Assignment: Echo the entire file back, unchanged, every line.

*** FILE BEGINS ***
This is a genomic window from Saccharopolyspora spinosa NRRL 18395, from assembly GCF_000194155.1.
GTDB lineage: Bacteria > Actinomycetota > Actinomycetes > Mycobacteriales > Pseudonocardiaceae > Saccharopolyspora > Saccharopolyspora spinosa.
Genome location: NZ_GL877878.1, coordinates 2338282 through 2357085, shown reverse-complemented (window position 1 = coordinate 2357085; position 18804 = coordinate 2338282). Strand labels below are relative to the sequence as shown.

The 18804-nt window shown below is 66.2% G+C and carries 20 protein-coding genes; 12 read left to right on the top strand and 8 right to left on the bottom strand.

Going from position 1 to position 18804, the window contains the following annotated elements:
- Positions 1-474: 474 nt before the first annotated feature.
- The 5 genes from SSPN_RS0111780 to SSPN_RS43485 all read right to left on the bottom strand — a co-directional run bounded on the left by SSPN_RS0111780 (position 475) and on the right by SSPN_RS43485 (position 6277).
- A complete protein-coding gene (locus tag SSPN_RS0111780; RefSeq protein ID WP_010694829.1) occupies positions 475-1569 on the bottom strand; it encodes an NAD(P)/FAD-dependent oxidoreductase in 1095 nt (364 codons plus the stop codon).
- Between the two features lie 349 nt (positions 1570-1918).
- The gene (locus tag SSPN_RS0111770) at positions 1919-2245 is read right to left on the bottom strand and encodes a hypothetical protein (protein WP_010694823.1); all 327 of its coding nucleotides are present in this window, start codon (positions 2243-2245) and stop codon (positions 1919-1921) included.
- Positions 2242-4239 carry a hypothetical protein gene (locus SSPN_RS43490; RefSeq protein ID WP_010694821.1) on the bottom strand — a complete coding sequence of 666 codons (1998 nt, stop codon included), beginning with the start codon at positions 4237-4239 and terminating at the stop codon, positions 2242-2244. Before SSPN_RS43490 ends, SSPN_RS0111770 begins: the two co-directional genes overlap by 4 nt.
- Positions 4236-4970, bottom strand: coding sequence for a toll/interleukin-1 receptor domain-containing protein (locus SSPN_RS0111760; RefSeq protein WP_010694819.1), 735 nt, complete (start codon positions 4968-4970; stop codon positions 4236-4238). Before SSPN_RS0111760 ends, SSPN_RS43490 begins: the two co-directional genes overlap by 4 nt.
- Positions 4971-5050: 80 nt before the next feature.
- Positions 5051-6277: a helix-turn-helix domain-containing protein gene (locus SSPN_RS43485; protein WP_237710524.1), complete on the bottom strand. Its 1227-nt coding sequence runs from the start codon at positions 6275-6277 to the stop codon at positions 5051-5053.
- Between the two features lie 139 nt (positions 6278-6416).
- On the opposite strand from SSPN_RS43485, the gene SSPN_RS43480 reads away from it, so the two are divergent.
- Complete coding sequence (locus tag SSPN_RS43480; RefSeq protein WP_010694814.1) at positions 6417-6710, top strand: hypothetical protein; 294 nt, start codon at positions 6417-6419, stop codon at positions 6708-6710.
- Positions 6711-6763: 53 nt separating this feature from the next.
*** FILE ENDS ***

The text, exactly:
This is a genomic window from Saccharopolyspora spinosa NRRL 18395, from assembly GCF_000194155.1.
GTDB lineage: Bacteria > Actinomycetota > Actinomycetes > Mycobacteriales > Pseudonocardiaceae > Saccharopolyspora > Saccharopolyspora spinosa.
Genome location: NZ_GL877878.1, coordinates 2338282 through 2357085, shown reverse-complemented (window position 1 = coordinate 2357085; position 18804 = coordinate 2338282). Strand labels below are relative to the sequence as shown.

The 18804-nt window shown below is 66.2% G+C and carries 20 protein-coding genes; 12 read left to right on the top strand and 8 right to left on the bottom strand.

Going from position 1 to position 18804, the window contains the following annotated elements:
- Positions 1-474: 474 nt before the first annotated feature.
- The 5 genes from SSPN_RS0111780 to SSPN_RS43485 all read right to left on the bottom strand — a co-directional run bounded on the left by SSPN_RS0111780 (position 475) and on the right by SSPN_RS43485 (position 6277).
- A complete protein-coding gene (locus tag SSPN_RS0111780; RefSeq protein ID WP_010694829.1) occupies positions 475-1569 on the bottom strand; it encodes an NAD(P)/FAD-dependent oxidoreductase in 1095 nt (364 codons plus the stop codon).
- Between the two features lie 349 nt (positions 1570-1918).
- The gene (locus tag SSPN_RS0111770) at positions 1919-2245 is read right to left on the bottom strand and encodes a hypothetical protein (protein WP_010694823.1); all 327 of its coding nucleotides are present in this window, start codon (positions 2243-2245) and stop codon (positions 1919-1921) included.
- Positions 2242-4239 carry a hypothetical protein gene (locus SSPN_RS43490; RefSeq protein ID WP_010694821.1) on the bottom strand — a complete coding sequence of 666 codons (1998 nt, stop codon included), beginning with the start codon at positions 4237-4239 and terminating at the stop codon, positions 2242-2244. Before SSPN_RS43490 ends, SSPN_RS0111770 begins: the two co-directional genes overlap by 4 nt.
- Positions 4236-4970, bottom strand: coding sequence for a toll/interleukin-1 receptor domain-containing protein (locus SSPN_RS0111760; RefSeq protein WP_010694819.1), 735 nt, complete (start codon positions 4968-4970; stop codon positions 4236-4238). Before SSPN_RS0111760 ends, SSPN_RS43490 begins: the two co-directional genes overlap by 4 nt.
- Positions 4971-5050: 80 nt before the next feature.
- Positions 5051-6277: a helix-turn-helix domain-containing protein gene (locus SSPN_RS43485; protein WP_237710524.1), complete on the bottom strand. Its 1227-nt coding sequence runs from the start codon at positions 6275-6277 to the stop codon at positions 5051-5053.
- Between the two features lie 139 nt (positions 6278-6416).
- On the opposite strand from SSPN_RS43485, the gene SSPN_RS43480 reads away from it, so the two are divergent.
- Complete coding sequence (locus tag SSPN_RS43480; RefSeq protein WP_010694814.1) at positions 6417-6710, top strand: hypothetical protein; 294 nt, start codon at positions 6417-6419, stop codon at positions 6708-6710.
- Positions 6711-6763: 53 nt separating this feature from the next.